Today, I will admit to a couple in the kitchen last week. I’ll admit to some personal ones in another blog later this week.

What do I do, then, with stuff that doesn’t turn out?

Depends. If it is a total disaster, it goes into the waste bin. If not, it may be recycled.

Most of the disasters happen when I bake. And usually it is when I am not following the recipe, precisely. I do like to wing it now and again. With more than 40 years of baking experience, I generally know most of the chemistry. So I know what a batter looks like for a cake, what the texture is for a pie crust, etc.

The oven and your pans, however, can play a real role in the success for failure of your baking adventure. If your oven temperature is 25 degrees off, high or low, even a minute or two will make all the difference between overcooked and raw in the middle. The first time I made the recipe, I had the oven temp at 400 degrees, like the recipe stated. But I have a convection bake setting, so after 12 minutes, they were borderline burned. The second time, I set the timer for 10 minutes and the temperate at 375 degrees. When the timer went bing, they middles were sunken. So I walked away … and forgot for 5 minutes. Once again, overdone.

On the third time, I checked after 10 minutes. Middles still sunken. This time I set the timer for 2 minutes – barely enough time to pour a cup of tea and sit down. Bingo. Twelve minutes was perfect.

So what did I do with the less than perfect ones? Burned and chocolate, even slightly burned, isn’t repairable. They went into the waste can. The batch that we baked, but just not runny in the middle, I turned into cake pops. Essentially just crumble them up in a food processor, add frosting, roll into balls, and dip into chocolate. I also could have made a chocolate trifle, with layers of chocolate sauce. crumbled cake, and whipped cream.

It’s a lot of work to rescue a failure.

Earlier in the week, I was working on no-sugar baked goods made with almond and coconut flour. One was sweetened with oranges that simmered for two hours and then were pulverized in the blender. The other was sweetened with applesauce.

Both were dreadful. Just awful. They represented an entire afternoon of time, some very expensive ingredients (almond flour, olive oil, and a dozen eggs aren’t cheap), and wishful thinking.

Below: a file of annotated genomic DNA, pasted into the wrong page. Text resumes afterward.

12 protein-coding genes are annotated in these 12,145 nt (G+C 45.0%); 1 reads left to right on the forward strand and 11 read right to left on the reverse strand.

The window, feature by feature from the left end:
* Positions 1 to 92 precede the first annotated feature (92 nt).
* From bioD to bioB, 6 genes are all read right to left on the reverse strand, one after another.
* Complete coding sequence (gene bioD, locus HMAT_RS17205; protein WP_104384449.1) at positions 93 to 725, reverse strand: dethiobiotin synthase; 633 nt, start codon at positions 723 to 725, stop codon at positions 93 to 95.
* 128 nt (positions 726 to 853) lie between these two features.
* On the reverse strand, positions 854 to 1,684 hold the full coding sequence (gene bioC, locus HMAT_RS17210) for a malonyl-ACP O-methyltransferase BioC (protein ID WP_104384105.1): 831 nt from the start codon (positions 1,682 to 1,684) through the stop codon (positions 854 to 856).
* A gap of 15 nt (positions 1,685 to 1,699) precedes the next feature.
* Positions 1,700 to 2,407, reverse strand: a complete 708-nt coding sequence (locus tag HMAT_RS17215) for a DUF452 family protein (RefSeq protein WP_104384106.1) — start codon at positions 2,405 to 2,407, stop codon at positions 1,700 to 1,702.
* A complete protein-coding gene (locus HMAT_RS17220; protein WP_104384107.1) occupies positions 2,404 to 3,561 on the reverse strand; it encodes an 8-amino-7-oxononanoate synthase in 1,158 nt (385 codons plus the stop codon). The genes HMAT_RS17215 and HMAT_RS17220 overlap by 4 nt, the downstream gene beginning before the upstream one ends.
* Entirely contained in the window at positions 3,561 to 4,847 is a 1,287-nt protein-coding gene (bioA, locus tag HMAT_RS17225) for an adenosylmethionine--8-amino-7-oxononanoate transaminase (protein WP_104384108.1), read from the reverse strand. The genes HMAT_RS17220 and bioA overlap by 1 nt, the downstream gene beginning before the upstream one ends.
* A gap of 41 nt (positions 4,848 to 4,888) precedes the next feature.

Failure happens to anyone who tries. To anyone who dreams, “what if?”

If you keep at it, sometimes you get that perfect molten lava cake. And you get to eat it, while wearing PJs, on the couch, with the remote, and with as much ice cream as you like.

XOXOXO

marnie

marnie@marniemeadmedia.com

Print Recipe
Chocolate Lava Cakes
These are best served about 15 minutes after coming out of the oven with vanilla ice cream or whipped cream.
Course dessert
Cuisine American
Prep Time 15 minutes
Cook Time 12 minutes
Servings
cakes
Ingredients
Course dessert
Cuisine American
Prep Time 15 minutes
Cook Time 12 minutes
Servings
cakes
Ingredients
Instructions
  1. Heat oven to 400 degrees (375 degrees if using convection bake). Coat 6 ramekins with cooking spray. Place on baking sheet.
  2. You will need 4 bowls for this. One will need to be large enough to mix all the ingredients together.
  3. In the first bowl, whisk together flour, cocoa powder, and salt.
  4. In a microwave-safe bowl, add chocolate and butter. Cook, uncovered in the microwave for 30 seconds. Stir well. If not fully melted, return to microwave for 30 seconds. Stir. Don't cook too long or the butter and chocolate will separate. Let sit for about 5 minutes.
  5. In a third bowl - this one large enough to hold all ingredients - and fourth bowls, separate eggs, discarding one white. The yolks go into the larger bowl with the sugar. Beat the egg yolks and sugar together until light, frothy, and the sugar has dissolved into the eggs. Stir in vanilla. Beat the two egg whites until light and fluffy.
  6. Add melted chocolate/butter mixture to the eggs. Then stir in the flour. Don't beat it. You want to stir until the mixture is glossy looking. Then stir in egg whites.
  7. Pour mixture into the prepared ramekins. You can refrigerate this now if you won't be serving soon. If you refrigerate, take the ramekins out of the refrigerator long enough so the batter comes to room temperature before baking - at least 30 minutes (and depending on the temp in your kitchen, up to 2 hours).
  8. Bake for 10 to 12 minutes. The tops will be puffed, but not cracked. The ramekins will have some shimmy left in the batter if you move them, but won't have an indentation in the middle indicating raw batter. I check mine after 10 minutes.
  9. Remove from oven and transfer to a wire rack. Set timer for 5 minutes. Then run a knife around the edges of the ramekin. Invert each onto a wide spatula, then flip over onto a plate to serve. These are best eaten while still warm served with ice cream or whipped cream.
Recipe Notes

Adapted from Dorie Greenspan's "Baking From My Home to Yours."

Use your favorite chocolate that you like to eat, bittersweet, milk, or semi-sweet. If you are using the milk chocolate, use just 4 tablespoons of the sugar. If using semi-sweet, then 5 tablespoons. Bittersweet gets all the sugar.